- Retiring early is possible, but Medicare doesn’t kick in until you’re 65.
- Government marketplaces can be a great option for medical insurance if you aren’t covered by an employer.
- A part-time job or spouse’s employer-provided insurance will likely provide the best benefits.
Medicare, the government healthcare program for retirees, doesn’t kick in until you’re 65. But what if you want to retire a little earlier, or have been forced into an early retirement?
The good news is, early retirement health insurance isn’t as elusive as it seems. There are plenty of options available, from state marketplaces to employer insurance. You’ll likely also be eligible for COBRA to cover you in the months immediately following your employment termination. This guide will help you get started on early retirement planning.
Employer-provided health insurance
If you currently have insurance through your employer, check to see what coverage is available after retirement. Some employers, especially government agencies and large corporations, provide medical insurance to early retirees who meet certain criteria. Research when coverage terminates and take advantage of those employer-sponsored benefits as long as you can.
In some cases, early retirement isn’t by choice. You may be let go due to downsizing or your position being eliminated. One of the best things to do, if it is available to you, is to negotiate retirement benefits as part of your severance package. An employer isn’t legally required to offer a severance package at all, but if one is on the table, it’s worth asking if health insurance is included. If you would have been entitled to health insurance after retirement, and you’re only a short time period away, ask if you can stay on the plan until you reach the age that you qualify for Medicare.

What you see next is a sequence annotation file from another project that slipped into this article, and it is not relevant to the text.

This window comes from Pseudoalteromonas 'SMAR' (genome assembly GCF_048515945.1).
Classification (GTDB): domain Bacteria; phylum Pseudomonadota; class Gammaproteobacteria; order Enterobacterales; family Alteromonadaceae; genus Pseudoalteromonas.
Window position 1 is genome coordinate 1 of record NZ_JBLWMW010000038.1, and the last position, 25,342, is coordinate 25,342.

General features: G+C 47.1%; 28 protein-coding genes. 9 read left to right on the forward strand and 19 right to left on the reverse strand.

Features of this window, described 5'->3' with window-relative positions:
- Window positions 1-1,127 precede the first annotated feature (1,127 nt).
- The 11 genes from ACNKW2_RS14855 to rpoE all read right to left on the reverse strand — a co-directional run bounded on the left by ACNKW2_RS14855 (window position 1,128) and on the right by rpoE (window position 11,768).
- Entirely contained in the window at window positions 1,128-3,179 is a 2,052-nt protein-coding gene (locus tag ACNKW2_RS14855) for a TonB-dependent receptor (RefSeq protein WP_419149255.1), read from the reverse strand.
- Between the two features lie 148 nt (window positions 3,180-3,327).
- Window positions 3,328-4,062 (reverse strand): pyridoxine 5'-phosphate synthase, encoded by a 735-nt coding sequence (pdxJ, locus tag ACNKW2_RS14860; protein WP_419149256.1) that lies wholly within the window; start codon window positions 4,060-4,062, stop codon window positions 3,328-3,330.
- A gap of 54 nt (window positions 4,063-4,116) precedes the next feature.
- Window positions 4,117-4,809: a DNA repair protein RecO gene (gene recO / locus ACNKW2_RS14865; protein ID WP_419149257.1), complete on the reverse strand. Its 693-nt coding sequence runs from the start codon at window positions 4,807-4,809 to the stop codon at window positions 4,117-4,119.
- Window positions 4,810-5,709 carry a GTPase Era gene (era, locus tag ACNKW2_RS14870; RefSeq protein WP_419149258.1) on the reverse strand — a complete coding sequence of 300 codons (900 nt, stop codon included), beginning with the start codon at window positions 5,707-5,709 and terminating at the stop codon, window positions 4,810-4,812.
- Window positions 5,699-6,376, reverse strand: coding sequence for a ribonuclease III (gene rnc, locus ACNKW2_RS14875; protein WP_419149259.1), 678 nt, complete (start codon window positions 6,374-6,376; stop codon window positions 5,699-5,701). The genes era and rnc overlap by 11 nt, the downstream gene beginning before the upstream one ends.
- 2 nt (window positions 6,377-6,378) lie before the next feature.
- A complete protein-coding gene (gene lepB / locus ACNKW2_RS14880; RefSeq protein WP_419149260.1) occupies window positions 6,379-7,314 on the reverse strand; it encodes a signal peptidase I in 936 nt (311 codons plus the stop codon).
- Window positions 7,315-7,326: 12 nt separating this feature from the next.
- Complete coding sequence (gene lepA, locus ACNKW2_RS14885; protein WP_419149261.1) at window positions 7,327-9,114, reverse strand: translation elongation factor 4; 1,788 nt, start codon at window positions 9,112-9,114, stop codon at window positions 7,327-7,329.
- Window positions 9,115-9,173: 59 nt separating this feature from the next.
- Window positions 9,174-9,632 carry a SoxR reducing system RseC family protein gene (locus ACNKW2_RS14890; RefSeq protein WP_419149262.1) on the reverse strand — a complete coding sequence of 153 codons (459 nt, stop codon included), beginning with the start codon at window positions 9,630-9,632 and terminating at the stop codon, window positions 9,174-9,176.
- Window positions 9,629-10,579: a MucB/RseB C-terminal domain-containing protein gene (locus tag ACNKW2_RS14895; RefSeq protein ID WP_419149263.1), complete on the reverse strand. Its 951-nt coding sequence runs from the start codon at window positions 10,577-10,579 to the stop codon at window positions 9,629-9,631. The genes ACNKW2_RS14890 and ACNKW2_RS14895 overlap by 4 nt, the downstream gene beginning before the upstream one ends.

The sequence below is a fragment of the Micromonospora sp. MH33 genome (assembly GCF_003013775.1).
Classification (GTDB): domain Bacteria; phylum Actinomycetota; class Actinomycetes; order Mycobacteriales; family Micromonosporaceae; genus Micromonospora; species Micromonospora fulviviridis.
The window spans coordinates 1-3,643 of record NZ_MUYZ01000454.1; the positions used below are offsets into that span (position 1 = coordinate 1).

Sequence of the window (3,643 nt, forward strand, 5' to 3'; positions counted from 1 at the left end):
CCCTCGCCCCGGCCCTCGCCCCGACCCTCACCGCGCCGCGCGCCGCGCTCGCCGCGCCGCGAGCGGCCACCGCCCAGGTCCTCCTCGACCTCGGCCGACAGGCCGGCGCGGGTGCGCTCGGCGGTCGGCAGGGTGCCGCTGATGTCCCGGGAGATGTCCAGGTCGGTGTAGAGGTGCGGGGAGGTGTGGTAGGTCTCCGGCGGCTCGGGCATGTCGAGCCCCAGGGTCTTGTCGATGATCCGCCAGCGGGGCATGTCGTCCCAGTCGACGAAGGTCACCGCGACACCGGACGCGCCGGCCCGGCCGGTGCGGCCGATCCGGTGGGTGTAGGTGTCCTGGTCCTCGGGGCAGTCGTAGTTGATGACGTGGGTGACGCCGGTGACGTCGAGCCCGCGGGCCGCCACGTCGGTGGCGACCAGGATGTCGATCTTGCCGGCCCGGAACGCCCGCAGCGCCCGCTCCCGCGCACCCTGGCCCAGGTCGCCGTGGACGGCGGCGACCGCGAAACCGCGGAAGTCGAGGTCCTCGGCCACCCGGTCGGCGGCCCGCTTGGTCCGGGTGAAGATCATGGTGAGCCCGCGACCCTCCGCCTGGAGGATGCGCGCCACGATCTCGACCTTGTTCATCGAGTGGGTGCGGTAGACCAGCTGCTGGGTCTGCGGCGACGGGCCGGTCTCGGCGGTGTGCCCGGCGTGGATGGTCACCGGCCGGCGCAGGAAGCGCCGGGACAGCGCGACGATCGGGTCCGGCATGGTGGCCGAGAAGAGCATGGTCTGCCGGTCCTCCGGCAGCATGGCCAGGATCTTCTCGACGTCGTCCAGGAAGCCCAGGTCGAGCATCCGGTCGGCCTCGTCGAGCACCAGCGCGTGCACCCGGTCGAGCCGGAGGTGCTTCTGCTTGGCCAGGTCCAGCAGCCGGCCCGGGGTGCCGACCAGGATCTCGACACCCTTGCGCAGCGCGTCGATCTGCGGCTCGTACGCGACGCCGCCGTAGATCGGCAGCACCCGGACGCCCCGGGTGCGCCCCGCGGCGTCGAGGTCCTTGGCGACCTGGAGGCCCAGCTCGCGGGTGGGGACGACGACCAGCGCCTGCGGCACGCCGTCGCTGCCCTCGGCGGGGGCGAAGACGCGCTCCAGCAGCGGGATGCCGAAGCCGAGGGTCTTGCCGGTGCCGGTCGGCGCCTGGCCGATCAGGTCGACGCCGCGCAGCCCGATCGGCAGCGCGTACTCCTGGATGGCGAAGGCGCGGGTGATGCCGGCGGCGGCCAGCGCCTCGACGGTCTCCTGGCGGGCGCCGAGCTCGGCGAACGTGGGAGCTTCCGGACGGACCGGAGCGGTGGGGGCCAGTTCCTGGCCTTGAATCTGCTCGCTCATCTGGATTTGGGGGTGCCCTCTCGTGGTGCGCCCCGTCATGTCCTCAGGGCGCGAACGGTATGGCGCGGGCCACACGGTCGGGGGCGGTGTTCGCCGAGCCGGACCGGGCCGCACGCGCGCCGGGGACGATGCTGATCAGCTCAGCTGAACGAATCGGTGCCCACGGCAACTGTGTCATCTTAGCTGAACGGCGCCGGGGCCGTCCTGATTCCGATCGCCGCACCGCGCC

If your employer doesn’t offer health insurance after termination, look into COBRA, a federal program that ensures continuation of coverage. Whether your early retirement was voluntary or not, you may qualify. It’s important to note, however, that you will likely be paying a lot more for COBRA coverage than what you’re used to seeing deducted from your paycheck, as you’ll be responsible for paying the full premium. You may be able to get a better deal elsewhere.
One of the best early retirement health insurance options available to you is a spouse healthcare plan. You may have opted out of this due to your own healthcare coverage, but losing a job often qualifies as a separation from service event that would allow you to join a spouse’s healthcare plan. If you’re married, check with your spouse’s employer to see if this is an option. Note that some employers healthcare plans carry a spousal surcharge on top of your premiums. Read the fine print to see if this applies so you can assess your options and budget accordingly.
Government marketplace options
When employer-sponsored health insurance isn’t an option, government marketplaces are typically your best bet. If you no longer have medical insurance due to leaving a job for any reason, you’ll qualify for a Special Enrollment Period. That means you won’t have to wait until open enrollment comes around at the end of the year to apply for coverage.